American Style Pancakes
Pancakes are by definition flat cakes cooked in a griddle pan or frying pan made with a batter. The batter is made with flour, baking powder, salt, eggs and milk. In Medieval England, pancakes were made on Shrove Tuesday to get rid of any fat laden foods around the house in preparation of Lent. During Fifteenth Century, England a housewife from Buckinghamshire was cooking some pancakes on Shrove Tuesday when she heard the Church bells chiming heralding the morning Mass. Not wanting to be late for Mass, the frantic housewife ran through the village in her dressing gown still holding her frying pan in her hand. Flipping the pancakes in mid air and catching it with her frying pan, she ran all the way to Church. Thus began an age old tradition in Olney, England that is still held today: The Olney pancake Race. In the United Kingdom pancakes are made using only flour, salt, milk and eggs. No leavening is used. The batter is very thin and is poured onto the bottom of a preheated frying pan. The pancake is a wafer thin cake resembling the French Crepe. Pancakes in the United Kingdom are sprinkled with powdered sugar and a squirt of lemon juice, or spread with a thin layer of jam. Scotch Pancakes are similar to American pancakes with the exception that the batter is leavened with bicarbonate of soda, cream of tartar and buttermilk. Instead of for breakfast, the people of Scotland eat their pancakes for Tea time (snack time).
In France it is a long honoured tradition to serve stacks of pancakes on New Year’s Day. According to the French, it is good luck to eat a stack of pancakes on New Year’s Day. French pancakes are called crepes. These thin pancakes are cooked like they do in the United Kingdom. Crepe Suzette is a dish made of crepes filled with orange marmalade or butter, orange zest, sugar and Grand Mariner, and orange liqueur that is flambéed. Crepe Suzette is eaten with sprinkled sugar on top after it is flambéed.
In America, pancakes are light and fluffy and enjoyed with real Canadian Maple syrup. The International House of Pancakes serves all types of pancakes, whether traditional American pancakes with maple syrup, European style pancakes, served with powdered sugar and lemon, or French crepes served with fruit compote. The International House of Pancake or IHOP for short serves pancakes for breakfast, lunch or dinner.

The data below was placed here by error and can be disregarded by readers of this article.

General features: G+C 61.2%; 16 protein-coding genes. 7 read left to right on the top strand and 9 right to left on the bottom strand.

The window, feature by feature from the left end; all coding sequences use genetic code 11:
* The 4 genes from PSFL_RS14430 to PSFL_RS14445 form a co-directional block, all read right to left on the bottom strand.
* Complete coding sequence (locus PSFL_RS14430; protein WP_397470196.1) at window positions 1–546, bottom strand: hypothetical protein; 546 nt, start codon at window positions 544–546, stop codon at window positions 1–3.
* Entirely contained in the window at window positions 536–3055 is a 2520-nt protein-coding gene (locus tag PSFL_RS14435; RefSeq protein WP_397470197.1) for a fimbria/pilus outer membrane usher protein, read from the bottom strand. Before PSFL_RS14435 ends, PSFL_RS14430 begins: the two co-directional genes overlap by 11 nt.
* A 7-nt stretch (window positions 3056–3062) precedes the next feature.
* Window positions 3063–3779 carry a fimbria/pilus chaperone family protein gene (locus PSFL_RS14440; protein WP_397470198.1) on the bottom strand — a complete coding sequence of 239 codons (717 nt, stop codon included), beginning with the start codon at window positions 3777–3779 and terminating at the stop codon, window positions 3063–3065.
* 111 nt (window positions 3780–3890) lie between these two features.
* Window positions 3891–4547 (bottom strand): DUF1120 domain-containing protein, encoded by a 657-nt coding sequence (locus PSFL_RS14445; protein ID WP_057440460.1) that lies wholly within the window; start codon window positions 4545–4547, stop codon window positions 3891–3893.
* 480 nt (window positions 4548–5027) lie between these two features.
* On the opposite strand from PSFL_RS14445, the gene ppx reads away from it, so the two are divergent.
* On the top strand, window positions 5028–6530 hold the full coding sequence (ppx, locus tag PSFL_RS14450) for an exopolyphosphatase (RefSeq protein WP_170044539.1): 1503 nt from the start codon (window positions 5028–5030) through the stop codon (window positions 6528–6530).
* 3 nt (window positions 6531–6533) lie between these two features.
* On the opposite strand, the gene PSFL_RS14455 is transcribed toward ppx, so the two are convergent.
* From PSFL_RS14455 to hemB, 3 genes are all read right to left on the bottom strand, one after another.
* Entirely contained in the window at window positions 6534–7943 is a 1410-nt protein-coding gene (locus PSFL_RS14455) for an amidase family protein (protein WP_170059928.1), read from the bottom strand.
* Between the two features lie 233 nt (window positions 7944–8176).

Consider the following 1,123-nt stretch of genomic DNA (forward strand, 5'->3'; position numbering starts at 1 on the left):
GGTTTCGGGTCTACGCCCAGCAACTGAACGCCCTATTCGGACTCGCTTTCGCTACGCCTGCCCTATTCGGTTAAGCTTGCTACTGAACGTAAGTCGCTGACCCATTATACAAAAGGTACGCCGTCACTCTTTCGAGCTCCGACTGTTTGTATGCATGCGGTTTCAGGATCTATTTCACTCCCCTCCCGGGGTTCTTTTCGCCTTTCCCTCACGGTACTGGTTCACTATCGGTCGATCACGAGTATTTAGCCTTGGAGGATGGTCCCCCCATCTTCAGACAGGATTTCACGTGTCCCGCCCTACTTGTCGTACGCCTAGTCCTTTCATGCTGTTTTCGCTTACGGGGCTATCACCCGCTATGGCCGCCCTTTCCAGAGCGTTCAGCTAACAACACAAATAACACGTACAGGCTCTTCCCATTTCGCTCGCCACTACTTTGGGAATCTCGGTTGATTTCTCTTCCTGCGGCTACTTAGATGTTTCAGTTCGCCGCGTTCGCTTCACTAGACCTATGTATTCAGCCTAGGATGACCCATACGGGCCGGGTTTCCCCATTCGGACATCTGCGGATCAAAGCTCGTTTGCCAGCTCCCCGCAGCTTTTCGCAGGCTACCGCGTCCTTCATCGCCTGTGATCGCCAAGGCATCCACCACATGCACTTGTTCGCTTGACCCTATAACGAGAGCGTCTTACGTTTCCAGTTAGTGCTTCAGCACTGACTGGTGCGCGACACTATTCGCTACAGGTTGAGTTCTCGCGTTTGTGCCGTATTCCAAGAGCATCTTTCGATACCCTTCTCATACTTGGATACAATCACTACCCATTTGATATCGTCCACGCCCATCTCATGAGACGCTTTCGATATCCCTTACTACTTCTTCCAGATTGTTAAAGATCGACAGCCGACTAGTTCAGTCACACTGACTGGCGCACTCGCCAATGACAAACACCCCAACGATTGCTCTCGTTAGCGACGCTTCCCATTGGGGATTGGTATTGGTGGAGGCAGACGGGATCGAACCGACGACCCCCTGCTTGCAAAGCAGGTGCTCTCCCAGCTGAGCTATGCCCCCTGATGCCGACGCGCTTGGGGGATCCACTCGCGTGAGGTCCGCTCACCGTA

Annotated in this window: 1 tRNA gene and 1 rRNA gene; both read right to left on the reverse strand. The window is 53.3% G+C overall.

These light and fluffy pancakes will start your day just right. They are the perfect breakfast item for a lazy Sunday morning.
American Style Pancakes
1 cup all purpose flour
1 teaspoon sugar
1/2 teaspoon salt
1 teaspoon baking powder
1 large whole egg
8oz milk, preferably whole
1. In a large mixing bowl mix the dry ingredients.
2. In Pyrex liquid measuring cup or large liquid measuring cup add the milk and break in the egg.
3. Make a well in the centre of the bowl, and then add the liquid ingredients.
4. With an electric mixture or a stand mixture, or a wooden spoon, thoroughly mix the ingredients.
5. Refrigerate the batter for approximately 1/2 an hour if time permits.
6. Put some melted butter into a large frying pan or griddle. Heat the pan a couple of minutes on a hob over a medium flame.
7. Carefully pour a ladle full of batter unto the heated pan or griddle and swirl it around with the bottom of the ladle, giving it a round shape. You can use a well greased pancake ring if you wish.
8. Let the batter cook until there are bubbles formed on the top, then carefully flip the pancake over to cook on the underside.
9. Place each pancake on a heatproof plate and keep in a warm (100 degree oven) until all the batter is used up and the pancakes are ready to serve.
10. Serve the pancakes with powdered sugar and real maple syrup.
Note: to make silver dollar pancakes, instead of using a ladle to pour batter onto heated pan or griddle, pour the batter by Tablespoons.
Utensils Yields 12 -- 7 inch pancakes
A flexible Spatula
A regular spatula or pancake turner
A measuring jug
A griddle or frying pan